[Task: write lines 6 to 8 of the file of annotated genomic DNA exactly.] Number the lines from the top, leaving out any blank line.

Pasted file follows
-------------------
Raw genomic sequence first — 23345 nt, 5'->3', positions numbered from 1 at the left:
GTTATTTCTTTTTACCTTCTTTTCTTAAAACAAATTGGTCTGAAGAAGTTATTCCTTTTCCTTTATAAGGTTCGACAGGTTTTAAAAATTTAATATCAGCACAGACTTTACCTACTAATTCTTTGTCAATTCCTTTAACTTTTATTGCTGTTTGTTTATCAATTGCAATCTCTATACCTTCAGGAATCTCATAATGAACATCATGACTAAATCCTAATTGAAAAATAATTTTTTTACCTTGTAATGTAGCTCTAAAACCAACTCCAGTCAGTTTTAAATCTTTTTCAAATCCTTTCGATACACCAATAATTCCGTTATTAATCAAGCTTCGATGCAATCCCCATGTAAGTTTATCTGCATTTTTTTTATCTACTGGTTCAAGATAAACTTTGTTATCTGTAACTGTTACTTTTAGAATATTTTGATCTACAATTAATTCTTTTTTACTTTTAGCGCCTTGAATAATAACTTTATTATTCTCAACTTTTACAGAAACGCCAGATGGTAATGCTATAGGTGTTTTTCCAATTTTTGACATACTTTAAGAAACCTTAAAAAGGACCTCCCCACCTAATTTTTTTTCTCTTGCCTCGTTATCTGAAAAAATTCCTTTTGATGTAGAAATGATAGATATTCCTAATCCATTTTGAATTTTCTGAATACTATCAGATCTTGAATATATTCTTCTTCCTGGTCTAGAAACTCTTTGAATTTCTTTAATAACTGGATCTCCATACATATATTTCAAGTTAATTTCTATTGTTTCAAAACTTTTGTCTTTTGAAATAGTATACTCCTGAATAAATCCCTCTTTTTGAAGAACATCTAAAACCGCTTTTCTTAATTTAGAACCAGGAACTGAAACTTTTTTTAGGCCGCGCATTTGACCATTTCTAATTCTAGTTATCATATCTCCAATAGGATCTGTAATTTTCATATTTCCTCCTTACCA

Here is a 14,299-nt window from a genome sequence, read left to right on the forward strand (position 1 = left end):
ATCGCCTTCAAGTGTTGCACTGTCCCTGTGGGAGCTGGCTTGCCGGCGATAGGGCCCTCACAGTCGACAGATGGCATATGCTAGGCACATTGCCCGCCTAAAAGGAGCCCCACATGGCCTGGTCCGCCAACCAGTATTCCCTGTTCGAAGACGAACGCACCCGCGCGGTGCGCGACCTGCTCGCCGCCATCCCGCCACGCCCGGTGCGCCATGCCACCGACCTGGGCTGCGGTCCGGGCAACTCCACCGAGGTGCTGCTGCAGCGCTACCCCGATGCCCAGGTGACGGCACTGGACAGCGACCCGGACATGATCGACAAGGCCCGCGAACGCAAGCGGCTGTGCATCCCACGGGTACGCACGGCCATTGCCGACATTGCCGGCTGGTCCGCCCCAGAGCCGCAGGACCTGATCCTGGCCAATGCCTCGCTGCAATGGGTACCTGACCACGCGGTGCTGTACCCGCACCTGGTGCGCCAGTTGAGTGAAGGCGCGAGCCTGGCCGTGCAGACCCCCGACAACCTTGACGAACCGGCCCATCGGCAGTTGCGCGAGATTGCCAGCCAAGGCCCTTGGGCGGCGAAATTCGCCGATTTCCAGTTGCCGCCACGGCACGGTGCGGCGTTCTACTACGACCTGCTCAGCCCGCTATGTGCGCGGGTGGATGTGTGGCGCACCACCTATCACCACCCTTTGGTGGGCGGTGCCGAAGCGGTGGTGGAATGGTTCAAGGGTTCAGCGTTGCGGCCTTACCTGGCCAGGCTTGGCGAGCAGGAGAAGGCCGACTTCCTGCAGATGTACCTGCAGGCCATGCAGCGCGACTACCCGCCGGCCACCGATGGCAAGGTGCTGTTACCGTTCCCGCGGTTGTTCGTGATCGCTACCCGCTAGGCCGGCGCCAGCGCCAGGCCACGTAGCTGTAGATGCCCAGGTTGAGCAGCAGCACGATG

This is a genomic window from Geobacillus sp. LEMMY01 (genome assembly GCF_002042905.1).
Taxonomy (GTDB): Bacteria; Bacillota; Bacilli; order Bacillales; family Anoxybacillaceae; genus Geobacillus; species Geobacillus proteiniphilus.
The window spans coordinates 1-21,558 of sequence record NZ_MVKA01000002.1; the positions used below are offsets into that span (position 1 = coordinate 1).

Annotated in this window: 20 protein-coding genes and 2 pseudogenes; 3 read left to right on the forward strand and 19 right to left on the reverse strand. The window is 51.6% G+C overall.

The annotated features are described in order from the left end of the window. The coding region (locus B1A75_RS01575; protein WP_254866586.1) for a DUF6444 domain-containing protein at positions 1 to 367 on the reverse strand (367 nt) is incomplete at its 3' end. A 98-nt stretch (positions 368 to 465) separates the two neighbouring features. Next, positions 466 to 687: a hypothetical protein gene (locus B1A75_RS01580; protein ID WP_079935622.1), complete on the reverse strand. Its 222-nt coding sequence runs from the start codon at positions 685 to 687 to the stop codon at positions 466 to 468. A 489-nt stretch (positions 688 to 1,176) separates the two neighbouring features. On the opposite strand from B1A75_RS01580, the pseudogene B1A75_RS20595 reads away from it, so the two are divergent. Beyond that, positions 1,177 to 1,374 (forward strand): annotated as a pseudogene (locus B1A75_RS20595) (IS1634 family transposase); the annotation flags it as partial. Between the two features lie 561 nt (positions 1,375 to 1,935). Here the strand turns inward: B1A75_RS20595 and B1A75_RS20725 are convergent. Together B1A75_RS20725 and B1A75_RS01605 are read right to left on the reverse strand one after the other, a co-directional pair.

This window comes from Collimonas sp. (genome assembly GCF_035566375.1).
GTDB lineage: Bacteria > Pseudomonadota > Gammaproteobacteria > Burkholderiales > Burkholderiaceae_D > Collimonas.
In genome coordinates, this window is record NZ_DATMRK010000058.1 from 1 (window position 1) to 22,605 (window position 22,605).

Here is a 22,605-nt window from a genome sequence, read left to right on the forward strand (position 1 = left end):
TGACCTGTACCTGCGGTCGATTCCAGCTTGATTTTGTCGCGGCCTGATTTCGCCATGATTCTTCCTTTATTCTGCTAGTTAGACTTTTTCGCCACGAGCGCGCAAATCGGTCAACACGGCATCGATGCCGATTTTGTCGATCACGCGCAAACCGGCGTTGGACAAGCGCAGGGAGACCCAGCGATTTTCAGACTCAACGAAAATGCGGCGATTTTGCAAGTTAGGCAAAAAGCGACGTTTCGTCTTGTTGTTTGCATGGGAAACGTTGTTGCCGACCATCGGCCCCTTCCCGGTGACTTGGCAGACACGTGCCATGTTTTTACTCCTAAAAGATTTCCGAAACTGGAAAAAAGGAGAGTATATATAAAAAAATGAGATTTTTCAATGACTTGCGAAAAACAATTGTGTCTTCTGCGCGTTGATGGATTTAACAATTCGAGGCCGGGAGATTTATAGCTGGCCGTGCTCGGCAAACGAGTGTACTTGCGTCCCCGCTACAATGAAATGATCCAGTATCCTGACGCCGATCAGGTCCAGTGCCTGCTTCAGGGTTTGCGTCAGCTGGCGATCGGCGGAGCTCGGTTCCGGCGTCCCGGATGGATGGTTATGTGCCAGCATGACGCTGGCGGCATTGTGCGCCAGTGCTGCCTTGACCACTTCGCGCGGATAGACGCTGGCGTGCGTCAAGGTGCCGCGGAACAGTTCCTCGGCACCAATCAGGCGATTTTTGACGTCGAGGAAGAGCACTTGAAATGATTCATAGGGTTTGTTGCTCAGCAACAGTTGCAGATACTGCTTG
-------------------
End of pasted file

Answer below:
Taxonomy (GTDB): Bacteria; Bacillota; Bacilli; order Bacillales; family Anoxybacillaceae; genus Geobacillus; species Geobacillus proteiniphilus.
The window spans coordinates 1-21,558 of sequence record NZ_MVKA01000002.1; the positions used below are offsets into that span (position 1 = coordinate 1).

Annotated in this window: 20 protein-coding genes and 2 pseudogenes; 3 read left to right on the forward strand and 19 right to left on the reverse strand. The window is 51.6% G+C overall.